Researching Gamers
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Researching Gamers

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Introductory lecture prepared for the undergraduate course "Researching Audiences" at Victoria University, St Albans, Australia. ...

Introductory lecture prepared for the undergraduate course "Researching Audiences" at Victoria University, St Albans, Australia.
The work of Ben Evans, Jo Iacovides, Ian Bogost, Jane McGonigal, David Myers and Tom Apperley is discussed.
Slides are colourful and light on text.

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  • [last given: 5th October, 2012]\nintroduce paper:\nwhat kind of audience are gamers?\nwhat kind of research is done?\ndesign a research project\nstop and ask questions!\n
  • probably already familiar:\nmass-media: audience is a bucket waiting to be filled up / effects tradition\nconsumer: active negotiator of meaning\nidentity groups looking for representation\naudience as imagined by author / critics / players\n
  • \n
  • fighting and embracing stereotypes\ngender has been a major issue recently\nimage above: what does a girl gamer look like?\ngaming as a subculture or scene, but becoming mainstream\n
  • designers need ‘real’ people to play their games\ntesting pre- or post-production\niOS ‘rate us’ feature\n
  • fan creativity often ‘spills over’ the game platform itself: cosplay, fanfic, etc.\ncreativity can also be re-incorporated: CounterStrike, Steam Workshop\n
  • Games can resemble work: Cooking Mama, WoW\nfans’ work goes back into games\n
  • Game players as clients:\nGamification: making learning/shopping/getting better fun (SuperBetter)\ntension between therapy and capitalism\nTransferability between academic and industrial worlds, gaming and “normal” worlds.\nrecap: game audiences as fans, workers, users and customers\n
  • who is studying gamers?\noften gamers do the most research into gamers!\n
  • e.g. Valve employs an economist to manage its online economies\n
  • What does it mean to be a gamer?\nWhat do audiences take from texts?\nAre games good? politically... ethically... socially...\nHow do games work? code ... GUI\nHow do people play games?\n
  • Henry Jenkins has long ago noted the productivity of fans\nOne way to study fans in to look at what they produce.\nr/gaming is one fertile ground that this is taking place on.\nrecap: increasing blurring between industry, academy and fans\n
  • watching games in play: café or laboratory\nplayer responses: survey, thinking aloud, focus group\nbig data: quantitative corpus approaches\n
  • what can we glean from this kind of information? how do we know?\n
  • quantifying bodily responses: brain, skin, muscles, eyes\nproblematic link between quanitfiable bodily changes (skin pH etc.) and subjective states.\ncan we trust players to tell us what they’re experiencing?\n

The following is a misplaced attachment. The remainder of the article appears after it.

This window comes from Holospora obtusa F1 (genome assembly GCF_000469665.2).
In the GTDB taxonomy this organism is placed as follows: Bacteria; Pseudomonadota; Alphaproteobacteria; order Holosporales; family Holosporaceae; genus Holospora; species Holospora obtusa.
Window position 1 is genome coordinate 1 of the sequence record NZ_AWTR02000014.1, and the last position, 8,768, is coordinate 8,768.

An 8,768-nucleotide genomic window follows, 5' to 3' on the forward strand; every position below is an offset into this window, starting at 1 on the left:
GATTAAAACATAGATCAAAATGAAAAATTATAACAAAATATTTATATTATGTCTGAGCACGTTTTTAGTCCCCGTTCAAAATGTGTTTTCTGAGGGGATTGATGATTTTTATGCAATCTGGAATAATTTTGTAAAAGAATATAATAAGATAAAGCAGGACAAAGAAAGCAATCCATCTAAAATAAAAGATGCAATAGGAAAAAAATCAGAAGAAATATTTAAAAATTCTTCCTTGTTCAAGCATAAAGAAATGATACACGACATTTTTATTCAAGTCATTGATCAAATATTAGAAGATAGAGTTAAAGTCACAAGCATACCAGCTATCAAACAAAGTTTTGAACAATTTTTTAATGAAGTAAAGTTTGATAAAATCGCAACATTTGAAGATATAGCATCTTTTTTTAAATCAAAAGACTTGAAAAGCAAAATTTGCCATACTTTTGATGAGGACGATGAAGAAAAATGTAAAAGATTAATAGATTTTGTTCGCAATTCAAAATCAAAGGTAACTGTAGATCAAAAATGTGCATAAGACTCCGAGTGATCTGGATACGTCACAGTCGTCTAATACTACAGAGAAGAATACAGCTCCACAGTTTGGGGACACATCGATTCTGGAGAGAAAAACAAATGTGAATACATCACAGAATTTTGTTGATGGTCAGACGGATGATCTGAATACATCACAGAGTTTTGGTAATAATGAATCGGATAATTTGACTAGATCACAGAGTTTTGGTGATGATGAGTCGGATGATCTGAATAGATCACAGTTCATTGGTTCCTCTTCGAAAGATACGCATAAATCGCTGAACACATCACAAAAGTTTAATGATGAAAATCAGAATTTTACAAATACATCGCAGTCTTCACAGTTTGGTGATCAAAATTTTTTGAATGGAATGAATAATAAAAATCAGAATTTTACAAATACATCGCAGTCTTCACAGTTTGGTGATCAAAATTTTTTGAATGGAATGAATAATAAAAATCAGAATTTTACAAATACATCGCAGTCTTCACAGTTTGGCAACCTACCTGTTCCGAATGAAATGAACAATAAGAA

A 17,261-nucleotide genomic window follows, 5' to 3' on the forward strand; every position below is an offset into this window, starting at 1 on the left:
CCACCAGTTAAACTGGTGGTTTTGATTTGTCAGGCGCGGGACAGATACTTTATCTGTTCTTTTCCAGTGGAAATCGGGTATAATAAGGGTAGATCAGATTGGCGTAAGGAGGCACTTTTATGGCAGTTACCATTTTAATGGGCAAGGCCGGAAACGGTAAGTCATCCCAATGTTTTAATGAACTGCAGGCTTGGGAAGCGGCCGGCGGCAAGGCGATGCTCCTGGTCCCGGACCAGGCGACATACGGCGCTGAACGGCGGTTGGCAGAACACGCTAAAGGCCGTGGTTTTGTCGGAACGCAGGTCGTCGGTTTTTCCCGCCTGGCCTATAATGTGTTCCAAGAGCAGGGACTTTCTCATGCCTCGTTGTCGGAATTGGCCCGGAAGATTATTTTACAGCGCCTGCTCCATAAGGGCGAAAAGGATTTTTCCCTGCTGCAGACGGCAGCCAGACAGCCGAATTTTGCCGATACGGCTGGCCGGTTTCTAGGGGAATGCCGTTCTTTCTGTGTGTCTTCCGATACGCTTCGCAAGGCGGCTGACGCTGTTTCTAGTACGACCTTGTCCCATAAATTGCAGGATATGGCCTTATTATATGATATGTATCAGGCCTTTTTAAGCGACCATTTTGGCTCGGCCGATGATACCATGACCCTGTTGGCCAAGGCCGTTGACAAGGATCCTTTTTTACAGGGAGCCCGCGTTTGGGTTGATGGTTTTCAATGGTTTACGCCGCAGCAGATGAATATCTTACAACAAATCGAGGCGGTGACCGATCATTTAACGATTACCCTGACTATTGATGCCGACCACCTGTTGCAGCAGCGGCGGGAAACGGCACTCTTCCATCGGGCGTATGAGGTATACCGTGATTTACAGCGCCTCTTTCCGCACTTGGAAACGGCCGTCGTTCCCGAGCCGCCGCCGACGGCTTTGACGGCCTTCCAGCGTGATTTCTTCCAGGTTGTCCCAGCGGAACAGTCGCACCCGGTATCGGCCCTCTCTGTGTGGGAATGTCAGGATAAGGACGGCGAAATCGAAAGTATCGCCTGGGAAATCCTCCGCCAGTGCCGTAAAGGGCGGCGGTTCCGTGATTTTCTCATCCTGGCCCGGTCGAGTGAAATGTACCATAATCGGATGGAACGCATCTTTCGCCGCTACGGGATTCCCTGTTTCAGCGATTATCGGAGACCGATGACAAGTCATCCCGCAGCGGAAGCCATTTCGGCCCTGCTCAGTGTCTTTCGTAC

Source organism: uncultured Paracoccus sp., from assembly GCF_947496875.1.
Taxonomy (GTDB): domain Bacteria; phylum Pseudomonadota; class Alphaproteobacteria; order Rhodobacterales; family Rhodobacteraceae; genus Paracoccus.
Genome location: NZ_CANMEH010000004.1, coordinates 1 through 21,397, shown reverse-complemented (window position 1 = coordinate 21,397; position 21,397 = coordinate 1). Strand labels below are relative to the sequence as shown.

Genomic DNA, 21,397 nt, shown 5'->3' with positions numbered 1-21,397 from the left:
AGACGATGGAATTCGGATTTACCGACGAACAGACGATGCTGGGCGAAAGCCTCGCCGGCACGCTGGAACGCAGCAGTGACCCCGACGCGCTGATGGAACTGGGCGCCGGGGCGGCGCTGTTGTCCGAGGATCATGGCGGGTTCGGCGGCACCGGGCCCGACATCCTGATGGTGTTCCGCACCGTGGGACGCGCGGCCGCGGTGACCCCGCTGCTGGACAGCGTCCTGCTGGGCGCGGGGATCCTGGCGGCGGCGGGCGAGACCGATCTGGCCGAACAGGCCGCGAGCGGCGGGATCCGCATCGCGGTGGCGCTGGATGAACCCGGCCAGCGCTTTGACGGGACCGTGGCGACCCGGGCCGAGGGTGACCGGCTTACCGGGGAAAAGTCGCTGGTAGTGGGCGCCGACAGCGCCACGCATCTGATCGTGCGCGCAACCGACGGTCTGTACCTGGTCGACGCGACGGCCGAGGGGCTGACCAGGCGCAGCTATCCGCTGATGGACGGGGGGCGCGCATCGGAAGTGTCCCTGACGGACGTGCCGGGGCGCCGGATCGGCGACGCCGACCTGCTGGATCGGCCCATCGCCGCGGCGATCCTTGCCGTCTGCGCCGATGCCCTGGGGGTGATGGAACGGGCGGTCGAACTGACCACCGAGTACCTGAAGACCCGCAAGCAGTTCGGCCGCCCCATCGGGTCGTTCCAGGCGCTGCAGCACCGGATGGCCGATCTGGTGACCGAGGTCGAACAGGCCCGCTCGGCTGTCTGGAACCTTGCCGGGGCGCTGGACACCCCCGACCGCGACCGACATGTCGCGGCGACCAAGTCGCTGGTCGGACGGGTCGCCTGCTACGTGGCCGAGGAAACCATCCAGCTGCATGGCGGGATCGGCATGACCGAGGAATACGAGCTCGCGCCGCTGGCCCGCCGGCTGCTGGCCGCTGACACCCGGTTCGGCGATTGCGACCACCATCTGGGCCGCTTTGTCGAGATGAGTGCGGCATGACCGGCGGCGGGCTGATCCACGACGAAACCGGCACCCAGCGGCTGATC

• intro: examples of research into game audiences\nnot in a lab but in a café.\nfindings: games are chosen to suit available players. Cheating, non-serious play are frequent.\nattention to the ‘scene’ of action\n
  • Making use of an ability to teleport others into mobs of high-level opponents.\nThis ability was allowed in the code of the game, but socially prohibited.\nGamers wrote to Myers university calling for his sacking.\nMyers point: if it’s in the code, it’s allowed\nOthers’ point: social rules have evolved and must be respected.\n
  • Who plays Ultima online?\nComparing existing social categories to gamers\n\n
  • Studying audiences through a game using Facebook API\n“people will play anything”\neven after the cows disappeared: “this game is a lot less fun”\nthis might tell us more about FB than about gameplay\n
  • we’ve covered: audiences, approaches, methods, examples\nlet’s put together our own.\n
  • \n
  • summary: gamers are not al alike\nsuit the methods to the context\nthink about the scenes of gaming\nplay games!\n
  • \n

Researching Gamers Researching Gamers Presentation Transcript

  • TEXTResearching Audiences: GamersLuke van Ryn, University of Melbournelvanryn@student.unimelb.edu.au
  • what is anaudience?receiverconsumermeaning-makerideal audience
  • a gamingaudience?GamerUserFanWorkerCitizenClient
  • GAMERSIDENTITY, GENDER, ACHIEVEMENT
  • UsersTestingUsabilityPatching
  • FANSGAMING SUBCULTURES, REMEDIATION, PRODUCTIVITY
  • Workers“playbour”free-to-playmodding
  • CLIENTSCUSTOMERS, MARKETS, CULTURES
  • What kind ofresearch?IndustryAcademicFan
  • industryresearchDoes it work? (QA)Is it fun? (play-testing)Can it be better? (feedback)like us! (reviews)
  • ACADEMIC RESEARCHINDENTITY, MEANING, POLITICS, CODE, SOCIALITY
  • FAN RESEARCHFAQS, WALKTHROUGHS, CALCULATORS
  • MethodsObservationSurveys#DATA!
  • GAMEPLAY METRICSPROJECT KILLS (LEFT) VERSUS DEATHS (RIGHT)DATE CLIENT 2011 HALO REACH
  • BIOMETRICSPROJECT BECAUSE BODIES CAN’T LIEDATE AUTHOR 2012 JO IACOVIDES
  • GAMING RHYTHMSPROJECT GAMING IN MELBOURNE AND CARACASDATE AUTHOR 2010 APPERLEY
  • ANTI-PLAYPROJECT GRIEFING IN CITY OF HEROESDATE AUTHOR 2009 TWIXT (DAVID MYERS)
  • SOCIAL DYNAMICSPROJECT ULTIMA ONLINEDATE AUTHOR 2010 KOLO AND BAUR
  • COW CLICKERPROJECT A FACEBOOK GAME ABOUT FACEBOOK GAMESDATE AUTHOR 2010 BOGOST
  • COOKING MAMAPROJECT AN EXEMPLARY RESEARCH PROJECTDATE CLIENT 2012 VAN RYN ET AL.
  • Questions:Method: observation? survey? participation?Platforms: iOS? Nintendo DS? Wii?“Scenes”: At home? In transit? At school?Theories: gender? gesture? nationalism?
  • Possible questions:Do people learn to cook using Cooking Mama?How do gameplay gestures relate to cookinggestures?Do people buy recipes for the iOS app? why?Why not Cooking Papa?
  • Further readingBen Lewis-Evans (“user” research)http://is.gd/JtcXPyJo Iacovides (learning and gameplay)http://joiacovides.blogspot.com.auJane McGonigal (gamification)http://janemcgonigal.com/